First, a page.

With fall settling in and Halloween just around the corner, what better birds to talk about than crows and ravens?
Whenever I mention crows, folks seem to turn up their nose, or scrunch up their face – “they’re dirty,” “they make too much noise,” “I don’t like ‘em.” The poor crow seems to be getting a bad rap – yes, they aren’t the prettiest or friendliest, but they are fascinating, very intelligent and clever. They are known for their adaptability and their harsh squawking “caw.” Crows come from the genus Corvus, comprised of crows, ravens and rooks. They are all part of the Corvida family that includes jays, magpies and nutcrackers. There are approximately 40 species of crows found all over the world in a variety of habitats. Some crows migrate to warmer areas when needed, others stay put.
Many types of crows are solitary, but they will forage in groups. A group of crows is called a murder. When a crow dies, the murder will surround the deceased to mourn and find out what killed their member. A murder of crows will band together to chase away predators, a behavior known as mobbing. Being the smart birds that they are, they are also known for their problem solving skills. When they encounter a threatening human, they literally teach the other crows how to identify that human!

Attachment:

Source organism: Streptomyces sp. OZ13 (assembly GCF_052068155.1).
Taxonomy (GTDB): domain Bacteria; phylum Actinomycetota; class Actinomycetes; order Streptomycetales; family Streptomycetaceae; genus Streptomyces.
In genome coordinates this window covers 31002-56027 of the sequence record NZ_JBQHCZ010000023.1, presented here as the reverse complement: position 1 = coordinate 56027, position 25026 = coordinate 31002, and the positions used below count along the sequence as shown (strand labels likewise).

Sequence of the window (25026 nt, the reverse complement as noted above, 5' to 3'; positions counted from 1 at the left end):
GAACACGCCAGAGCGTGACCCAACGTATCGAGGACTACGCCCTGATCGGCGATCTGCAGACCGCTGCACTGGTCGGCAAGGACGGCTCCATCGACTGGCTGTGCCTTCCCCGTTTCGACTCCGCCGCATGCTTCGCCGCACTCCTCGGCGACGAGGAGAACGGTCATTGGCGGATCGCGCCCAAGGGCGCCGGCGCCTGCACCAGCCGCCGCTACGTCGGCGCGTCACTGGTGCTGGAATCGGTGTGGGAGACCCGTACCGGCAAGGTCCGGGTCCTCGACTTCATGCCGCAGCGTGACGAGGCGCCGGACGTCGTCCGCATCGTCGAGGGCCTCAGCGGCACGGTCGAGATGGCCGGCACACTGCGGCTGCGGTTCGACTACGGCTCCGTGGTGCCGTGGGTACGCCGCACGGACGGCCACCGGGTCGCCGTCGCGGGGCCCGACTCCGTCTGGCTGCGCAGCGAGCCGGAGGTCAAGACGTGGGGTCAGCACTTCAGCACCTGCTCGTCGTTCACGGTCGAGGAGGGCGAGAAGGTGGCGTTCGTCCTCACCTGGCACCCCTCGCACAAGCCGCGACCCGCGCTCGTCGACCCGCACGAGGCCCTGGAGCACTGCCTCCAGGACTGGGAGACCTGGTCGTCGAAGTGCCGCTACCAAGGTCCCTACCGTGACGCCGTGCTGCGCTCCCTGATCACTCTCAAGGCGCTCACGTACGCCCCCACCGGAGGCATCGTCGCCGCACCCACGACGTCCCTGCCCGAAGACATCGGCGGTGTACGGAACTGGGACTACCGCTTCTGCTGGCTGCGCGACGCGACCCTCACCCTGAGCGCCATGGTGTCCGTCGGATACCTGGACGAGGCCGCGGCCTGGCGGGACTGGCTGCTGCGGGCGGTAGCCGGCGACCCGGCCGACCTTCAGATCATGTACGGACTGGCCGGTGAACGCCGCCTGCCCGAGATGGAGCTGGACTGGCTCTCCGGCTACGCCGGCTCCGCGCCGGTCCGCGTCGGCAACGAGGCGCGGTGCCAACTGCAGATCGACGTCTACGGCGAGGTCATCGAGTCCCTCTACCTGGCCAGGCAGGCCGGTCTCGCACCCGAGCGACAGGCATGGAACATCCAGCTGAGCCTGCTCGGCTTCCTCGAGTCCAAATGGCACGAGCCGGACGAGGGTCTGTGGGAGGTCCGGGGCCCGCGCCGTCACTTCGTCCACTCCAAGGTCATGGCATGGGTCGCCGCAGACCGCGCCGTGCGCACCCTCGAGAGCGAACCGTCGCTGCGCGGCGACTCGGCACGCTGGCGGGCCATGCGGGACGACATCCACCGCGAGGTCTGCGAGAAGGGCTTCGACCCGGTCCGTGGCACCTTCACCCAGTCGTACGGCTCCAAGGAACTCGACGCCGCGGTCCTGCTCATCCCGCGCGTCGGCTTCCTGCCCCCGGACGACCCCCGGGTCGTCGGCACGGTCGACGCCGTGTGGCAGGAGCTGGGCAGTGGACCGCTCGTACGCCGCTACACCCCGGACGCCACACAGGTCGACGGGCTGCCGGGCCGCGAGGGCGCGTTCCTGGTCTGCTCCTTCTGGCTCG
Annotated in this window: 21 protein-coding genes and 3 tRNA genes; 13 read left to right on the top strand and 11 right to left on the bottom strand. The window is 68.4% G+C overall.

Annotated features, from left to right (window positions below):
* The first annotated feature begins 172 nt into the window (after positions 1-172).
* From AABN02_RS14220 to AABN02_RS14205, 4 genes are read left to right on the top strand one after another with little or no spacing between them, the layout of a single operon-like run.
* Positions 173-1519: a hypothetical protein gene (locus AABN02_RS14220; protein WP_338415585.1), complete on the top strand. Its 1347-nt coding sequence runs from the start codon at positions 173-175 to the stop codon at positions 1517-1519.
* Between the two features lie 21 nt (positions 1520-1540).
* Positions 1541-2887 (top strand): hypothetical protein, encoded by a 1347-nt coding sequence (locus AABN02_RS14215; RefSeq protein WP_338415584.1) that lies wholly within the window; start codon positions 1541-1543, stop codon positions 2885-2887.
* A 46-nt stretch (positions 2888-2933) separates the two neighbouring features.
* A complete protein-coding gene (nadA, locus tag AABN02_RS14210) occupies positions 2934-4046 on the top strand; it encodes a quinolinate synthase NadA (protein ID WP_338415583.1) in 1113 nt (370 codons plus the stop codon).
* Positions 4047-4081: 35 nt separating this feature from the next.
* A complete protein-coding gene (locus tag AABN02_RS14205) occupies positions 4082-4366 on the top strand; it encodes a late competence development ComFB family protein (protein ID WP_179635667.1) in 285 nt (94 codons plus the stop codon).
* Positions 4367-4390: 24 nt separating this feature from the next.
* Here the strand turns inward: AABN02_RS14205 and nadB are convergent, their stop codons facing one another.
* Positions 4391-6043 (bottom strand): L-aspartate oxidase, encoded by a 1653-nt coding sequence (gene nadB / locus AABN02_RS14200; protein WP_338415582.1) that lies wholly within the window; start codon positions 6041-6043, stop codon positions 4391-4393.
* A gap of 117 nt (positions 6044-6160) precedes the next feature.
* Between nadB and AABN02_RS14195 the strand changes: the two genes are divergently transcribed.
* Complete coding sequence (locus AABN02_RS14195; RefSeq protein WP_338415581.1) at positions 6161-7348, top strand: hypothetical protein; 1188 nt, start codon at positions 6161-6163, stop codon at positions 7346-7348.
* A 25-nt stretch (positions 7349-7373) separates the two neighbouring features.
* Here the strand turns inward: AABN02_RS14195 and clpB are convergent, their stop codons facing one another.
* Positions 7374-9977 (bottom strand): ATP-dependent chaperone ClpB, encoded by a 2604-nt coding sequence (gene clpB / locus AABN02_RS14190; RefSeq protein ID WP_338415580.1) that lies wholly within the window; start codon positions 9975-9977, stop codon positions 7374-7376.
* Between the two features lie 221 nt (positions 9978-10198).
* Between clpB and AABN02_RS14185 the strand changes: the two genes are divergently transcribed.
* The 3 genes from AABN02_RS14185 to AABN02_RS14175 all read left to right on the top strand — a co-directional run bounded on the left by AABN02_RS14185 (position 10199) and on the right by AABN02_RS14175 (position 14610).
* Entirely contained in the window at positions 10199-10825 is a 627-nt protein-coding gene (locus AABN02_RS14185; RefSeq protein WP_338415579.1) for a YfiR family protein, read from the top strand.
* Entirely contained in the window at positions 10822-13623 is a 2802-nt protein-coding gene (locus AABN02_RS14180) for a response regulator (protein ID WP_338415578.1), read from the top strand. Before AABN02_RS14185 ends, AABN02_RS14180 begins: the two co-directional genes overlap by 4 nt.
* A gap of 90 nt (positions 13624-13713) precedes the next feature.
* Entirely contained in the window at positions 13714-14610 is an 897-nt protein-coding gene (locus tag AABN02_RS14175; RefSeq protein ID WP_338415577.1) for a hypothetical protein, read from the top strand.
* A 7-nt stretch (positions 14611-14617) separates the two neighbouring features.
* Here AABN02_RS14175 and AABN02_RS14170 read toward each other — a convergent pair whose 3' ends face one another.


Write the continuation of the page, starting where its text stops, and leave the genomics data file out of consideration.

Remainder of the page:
Ravens, while similar to crows, have hoarser voices, are larger, have bigger bills, thicker necks and shaggy throat feathers (see photo). They too, just like crows, are known for being super smart. Ravens don’t seem to get the bum rap that crows get. I could never figure out why since they are so similar — maybe because Poe immortalized them in The Raven.
So don’t let crows and ravens spook you this Halloween season. Next time you see a crow landing in your yard, check to see if it really is a crow — or is it a Raven? Both crows and ravens may look dark and ominous, but don’t hold that against them – they are some of the smartest, most intelligent birds around!